Do you mean you don’t need the current collecting systems for recyclable staff at all? If you mean so,
Do you mean…? If you do, …

I was just suggesting that if there were more choices to dispose those recyclables, we don’t have to waste the eco-conscious feelings of those who have it.
I was just suggesting that if it were easier to recycle, we could take advantage of the feelings of eco-conscious people.

So, you can ask your town to set up a place like that. I wonder how they would react…
Unfortunately, I think I know the answer to that. 検討します…

I hope the Japanese supermarkets will take in the good system, too.
I hope that Japanese supermarkets will adopt this system, too.

I live in a condo and there is a place we can dispose of rubbish anytime, so all we have to do is just sort out of our rubbish and put it there.
Nice sentence. You don’t need “of” between “out” and “our,” though.

In my area, burnable rubbish are collected twice a week,
“Rubbish” is uncountable, so it should be “is collected.”

I don’t remember from when it started
I don’t remember when it started

I was going to take a day off today, but I have some loose ends I have to tie up. So I postponed my day off to tomorrow.
Nice, but “until tomorrow” would be more natural than “to tomorrow.” (“To” is not wrong, though.)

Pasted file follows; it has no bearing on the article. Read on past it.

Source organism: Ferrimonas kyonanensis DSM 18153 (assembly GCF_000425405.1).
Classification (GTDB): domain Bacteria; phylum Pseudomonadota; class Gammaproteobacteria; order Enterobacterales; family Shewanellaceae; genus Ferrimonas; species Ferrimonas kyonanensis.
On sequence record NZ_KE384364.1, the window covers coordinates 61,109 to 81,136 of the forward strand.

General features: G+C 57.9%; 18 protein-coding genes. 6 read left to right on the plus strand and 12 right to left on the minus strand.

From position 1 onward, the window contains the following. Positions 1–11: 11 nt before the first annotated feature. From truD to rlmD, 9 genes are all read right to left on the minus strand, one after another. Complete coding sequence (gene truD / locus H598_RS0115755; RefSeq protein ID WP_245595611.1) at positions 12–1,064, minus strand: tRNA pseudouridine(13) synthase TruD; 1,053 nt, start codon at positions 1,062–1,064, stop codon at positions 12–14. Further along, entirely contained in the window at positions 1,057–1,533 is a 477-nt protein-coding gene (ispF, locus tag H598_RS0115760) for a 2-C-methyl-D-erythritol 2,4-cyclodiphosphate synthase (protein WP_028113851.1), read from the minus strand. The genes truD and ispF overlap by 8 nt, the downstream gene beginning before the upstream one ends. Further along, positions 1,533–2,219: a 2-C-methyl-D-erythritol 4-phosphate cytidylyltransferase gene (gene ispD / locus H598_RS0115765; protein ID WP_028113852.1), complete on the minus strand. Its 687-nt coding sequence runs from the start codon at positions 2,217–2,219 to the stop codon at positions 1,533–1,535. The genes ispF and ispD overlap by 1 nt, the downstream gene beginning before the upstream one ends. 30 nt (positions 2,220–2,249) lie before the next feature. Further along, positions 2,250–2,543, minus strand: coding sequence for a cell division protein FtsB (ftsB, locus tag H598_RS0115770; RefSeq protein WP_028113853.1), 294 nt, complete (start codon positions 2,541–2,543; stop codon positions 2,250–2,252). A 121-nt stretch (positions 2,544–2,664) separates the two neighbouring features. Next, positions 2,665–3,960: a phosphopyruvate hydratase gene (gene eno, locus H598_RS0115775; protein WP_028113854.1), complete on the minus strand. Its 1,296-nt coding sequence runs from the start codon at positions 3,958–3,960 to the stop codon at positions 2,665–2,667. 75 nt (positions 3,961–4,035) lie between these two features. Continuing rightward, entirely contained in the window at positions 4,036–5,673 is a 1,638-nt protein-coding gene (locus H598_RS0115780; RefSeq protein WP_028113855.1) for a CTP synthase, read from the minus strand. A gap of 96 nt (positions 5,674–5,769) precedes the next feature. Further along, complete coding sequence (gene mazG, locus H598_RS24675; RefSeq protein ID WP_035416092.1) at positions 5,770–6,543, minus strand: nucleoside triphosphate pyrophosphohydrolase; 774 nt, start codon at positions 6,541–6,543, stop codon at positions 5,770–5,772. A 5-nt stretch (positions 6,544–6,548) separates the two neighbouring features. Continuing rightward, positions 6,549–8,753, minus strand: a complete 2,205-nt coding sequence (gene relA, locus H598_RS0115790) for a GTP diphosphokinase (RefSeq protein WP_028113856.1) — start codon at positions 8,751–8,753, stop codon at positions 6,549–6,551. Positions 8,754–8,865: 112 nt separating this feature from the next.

Do you think we should put a translation for this entry, too? I’m not sure if that is the reason, but we might be missing comments from other members.
Thank you for doing that.

There is a collecting spot just in front of the apartment I live.
…the apartment where I live.

Thank you, Biwa for translating the entry. It is very helpful to me.
It is very helpful for me.

The words impressed me the most was
Of all the things he said, what impressed me the most was…

When I read the part of David’s entry, “I wanted to scream at him, “Well stop making it so difficult, then!!”” I felt he is patient.
If it were me, I might have said it in reality.
Actually, I did!

However, they may ask me back, “Why did you choose to live in Ono-cho, then?? There are any thousands of choices where you live.
I would have replied “Because I didn’t know the town hall was staffed by idiots.”

I believe David has a very large brainstem and also his parents and brothers gave him lots of linguistic gifts!
I think my mother might disagree with you there!